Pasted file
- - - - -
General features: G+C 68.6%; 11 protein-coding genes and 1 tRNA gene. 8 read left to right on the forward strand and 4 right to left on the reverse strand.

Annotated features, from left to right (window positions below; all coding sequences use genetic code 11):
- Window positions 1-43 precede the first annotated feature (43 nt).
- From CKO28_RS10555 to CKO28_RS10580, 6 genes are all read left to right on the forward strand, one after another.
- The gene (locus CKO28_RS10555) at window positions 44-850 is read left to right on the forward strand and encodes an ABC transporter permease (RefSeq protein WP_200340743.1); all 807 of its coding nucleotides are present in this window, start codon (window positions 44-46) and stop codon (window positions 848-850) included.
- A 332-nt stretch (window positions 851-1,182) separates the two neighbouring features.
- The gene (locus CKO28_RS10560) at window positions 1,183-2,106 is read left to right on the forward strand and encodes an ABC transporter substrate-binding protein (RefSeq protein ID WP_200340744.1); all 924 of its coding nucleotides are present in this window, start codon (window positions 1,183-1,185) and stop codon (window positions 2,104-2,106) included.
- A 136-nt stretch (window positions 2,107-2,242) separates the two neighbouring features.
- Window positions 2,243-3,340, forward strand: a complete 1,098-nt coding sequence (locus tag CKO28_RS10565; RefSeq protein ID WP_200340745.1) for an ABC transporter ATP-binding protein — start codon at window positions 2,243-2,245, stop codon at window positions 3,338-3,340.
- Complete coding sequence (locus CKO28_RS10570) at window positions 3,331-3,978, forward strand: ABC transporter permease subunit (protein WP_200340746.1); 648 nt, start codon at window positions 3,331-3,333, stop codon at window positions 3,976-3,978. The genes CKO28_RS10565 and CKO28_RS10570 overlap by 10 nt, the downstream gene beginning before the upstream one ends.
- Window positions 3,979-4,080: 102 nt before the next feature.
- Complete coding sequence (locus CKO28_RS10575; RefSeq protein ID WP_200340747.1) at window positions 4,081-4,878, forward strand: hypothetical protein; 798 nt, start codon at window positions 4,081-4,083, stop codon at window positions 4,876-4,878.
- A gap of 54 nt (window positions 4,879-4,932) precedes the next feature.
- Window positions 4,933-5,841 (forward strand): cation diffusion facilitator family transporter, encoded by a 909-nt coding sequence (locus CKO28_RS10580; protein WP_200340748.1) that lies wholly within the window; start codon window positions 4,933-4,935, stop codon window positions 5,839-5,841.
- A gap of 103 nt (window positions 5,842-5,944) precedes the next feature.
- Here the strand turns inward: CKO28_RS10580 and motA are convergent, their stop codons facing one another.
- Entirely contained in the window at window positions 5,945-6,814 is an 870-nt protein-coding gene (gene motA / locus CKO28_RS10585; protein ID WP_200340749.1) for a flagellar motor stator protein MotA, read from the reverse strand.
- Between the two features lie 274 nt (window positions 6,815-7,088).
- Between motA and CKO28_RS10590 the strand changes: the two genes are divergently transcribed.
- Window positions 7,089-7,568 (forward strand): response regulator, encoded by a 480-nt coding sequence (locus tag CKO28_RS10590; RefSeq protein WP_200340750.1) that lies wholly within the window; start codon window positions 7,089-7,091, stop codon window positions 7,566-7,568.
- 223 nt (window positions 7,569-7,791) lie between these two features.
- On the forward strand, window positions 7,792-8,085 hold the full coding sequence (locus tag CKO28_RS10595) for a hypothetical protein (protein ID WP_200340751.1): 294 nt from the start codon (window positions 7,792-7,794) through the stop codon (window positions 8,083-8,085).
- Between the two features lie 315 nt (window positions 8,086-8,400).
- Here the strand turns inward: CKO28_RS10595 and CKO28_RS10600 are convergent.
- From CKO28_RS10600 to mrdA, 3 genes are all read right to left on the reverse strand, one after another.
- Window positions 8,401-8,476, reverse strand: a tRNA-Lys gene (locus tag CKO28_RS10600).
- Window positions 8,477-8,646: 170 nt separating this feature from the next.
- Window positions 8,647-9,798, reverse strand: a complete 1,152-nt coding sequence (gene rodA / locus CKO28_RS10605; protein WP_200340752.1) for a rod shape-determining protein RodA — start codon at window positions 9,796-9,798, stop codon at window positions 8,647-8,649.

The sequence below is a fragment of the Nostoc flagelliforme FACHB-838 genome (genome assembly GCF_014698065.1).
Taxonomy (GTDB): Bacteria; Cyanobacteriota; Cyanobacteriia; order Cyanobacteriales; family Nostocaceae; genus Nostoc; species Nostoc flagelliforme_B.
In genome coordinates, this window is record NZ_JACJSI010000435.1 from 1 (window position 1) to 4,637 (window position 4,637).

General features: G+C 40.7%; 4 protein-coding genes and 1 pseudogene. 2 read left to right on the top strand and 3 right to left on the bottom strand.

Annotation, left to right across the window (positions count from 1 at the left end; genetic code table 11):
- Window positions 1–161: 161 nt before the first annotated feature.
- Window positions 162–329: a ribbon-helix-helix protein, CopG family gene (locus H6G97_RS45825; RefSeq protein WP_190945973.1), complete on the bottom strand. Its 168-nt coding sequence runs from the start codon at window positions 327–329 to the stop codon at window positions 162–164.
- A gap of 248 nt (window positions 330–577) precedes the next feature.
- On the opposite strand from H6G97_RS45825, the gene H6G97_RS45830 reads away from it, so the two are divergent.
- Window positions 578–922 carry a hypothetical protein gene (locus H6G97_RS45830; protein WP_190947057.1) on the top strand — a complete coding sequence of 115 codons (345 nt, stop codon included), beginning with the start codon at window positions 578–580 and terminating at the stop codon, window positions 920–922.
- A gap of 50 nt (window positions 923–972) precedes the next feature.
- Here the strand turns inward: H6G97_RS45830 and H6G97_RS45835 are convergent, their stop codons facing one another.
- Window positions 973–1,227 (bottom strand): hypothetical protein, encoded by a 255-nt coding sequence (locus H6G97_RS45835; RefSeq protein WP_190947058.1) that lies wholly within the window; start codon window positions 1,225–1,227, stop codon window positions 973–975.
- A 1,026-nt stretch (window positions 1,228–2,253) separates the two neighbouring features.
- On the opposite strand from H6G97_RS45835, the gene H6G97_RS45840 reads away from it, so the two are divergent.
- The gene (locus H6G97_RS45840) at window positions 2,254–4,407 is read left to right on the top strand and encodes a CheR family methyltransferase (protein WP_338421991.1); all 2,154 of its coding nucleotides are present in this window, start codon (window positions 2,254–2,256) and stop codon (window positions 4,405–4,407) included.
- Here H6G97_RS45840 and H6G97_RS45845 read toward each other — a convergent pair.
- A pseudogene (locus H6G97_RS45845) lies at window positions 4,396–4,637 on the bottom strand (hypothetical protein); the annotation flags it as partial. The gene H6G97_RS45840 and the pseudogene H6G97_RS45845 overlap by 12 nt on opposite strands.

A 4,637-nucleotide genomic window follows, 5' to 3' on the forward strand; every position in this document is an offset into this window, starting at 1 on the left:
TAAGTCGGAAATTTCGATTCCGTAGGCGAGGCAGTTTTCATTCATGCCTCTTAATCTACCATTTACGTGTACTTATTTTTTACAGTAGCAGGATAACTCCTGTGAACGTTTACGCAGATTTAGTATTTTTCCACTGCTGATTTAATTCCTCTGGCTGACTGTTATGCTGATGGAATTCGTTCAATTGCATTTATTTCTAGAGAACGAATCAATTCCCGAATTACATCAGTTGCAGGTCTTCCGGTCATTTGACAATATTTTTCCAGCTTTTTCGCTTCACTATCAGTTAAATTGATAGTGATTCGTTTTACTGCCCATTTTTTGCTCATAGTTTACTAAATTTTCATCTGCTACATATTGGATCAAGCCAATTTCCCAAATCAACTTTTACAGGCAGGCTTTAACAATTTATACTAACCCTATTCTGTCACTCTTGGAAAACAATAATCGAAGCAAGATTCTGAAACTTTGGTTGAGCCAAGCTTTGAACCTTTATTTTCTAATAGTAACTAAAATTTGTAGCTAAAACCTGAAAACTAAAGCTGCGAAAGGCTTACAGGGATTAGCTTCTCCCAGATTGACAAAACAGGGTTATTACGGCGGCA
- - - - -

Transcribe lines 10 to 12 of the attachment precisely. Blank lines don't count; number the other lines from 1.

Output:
- Complete coding sequence (locus CKO28_RS10570) at window positions 3,331-3,978, forward strand: ABC transporter permease subunit (protein WP_200340746.1); 648 nt, start codon at window positions 3,331-3,333, stop codon at window positions 3,976-3,978. The genes CKO28_RS10565 and CKO28_RS10570 overlap by 10 nt, the downstream gene beginning before the upstream one ends.
- Window positions 3,979-4,080: 102 nt before the next feature.
- Complete coding sequence (locus CKO28_RS10575; RefSeq protein ID WP_200340747.1) at window positions 4,081-4,878, forward strand: hypothetical protein; 798 nt, start codon at window positions 4,081-4,083, stop codon at window positions 4,876-4,878.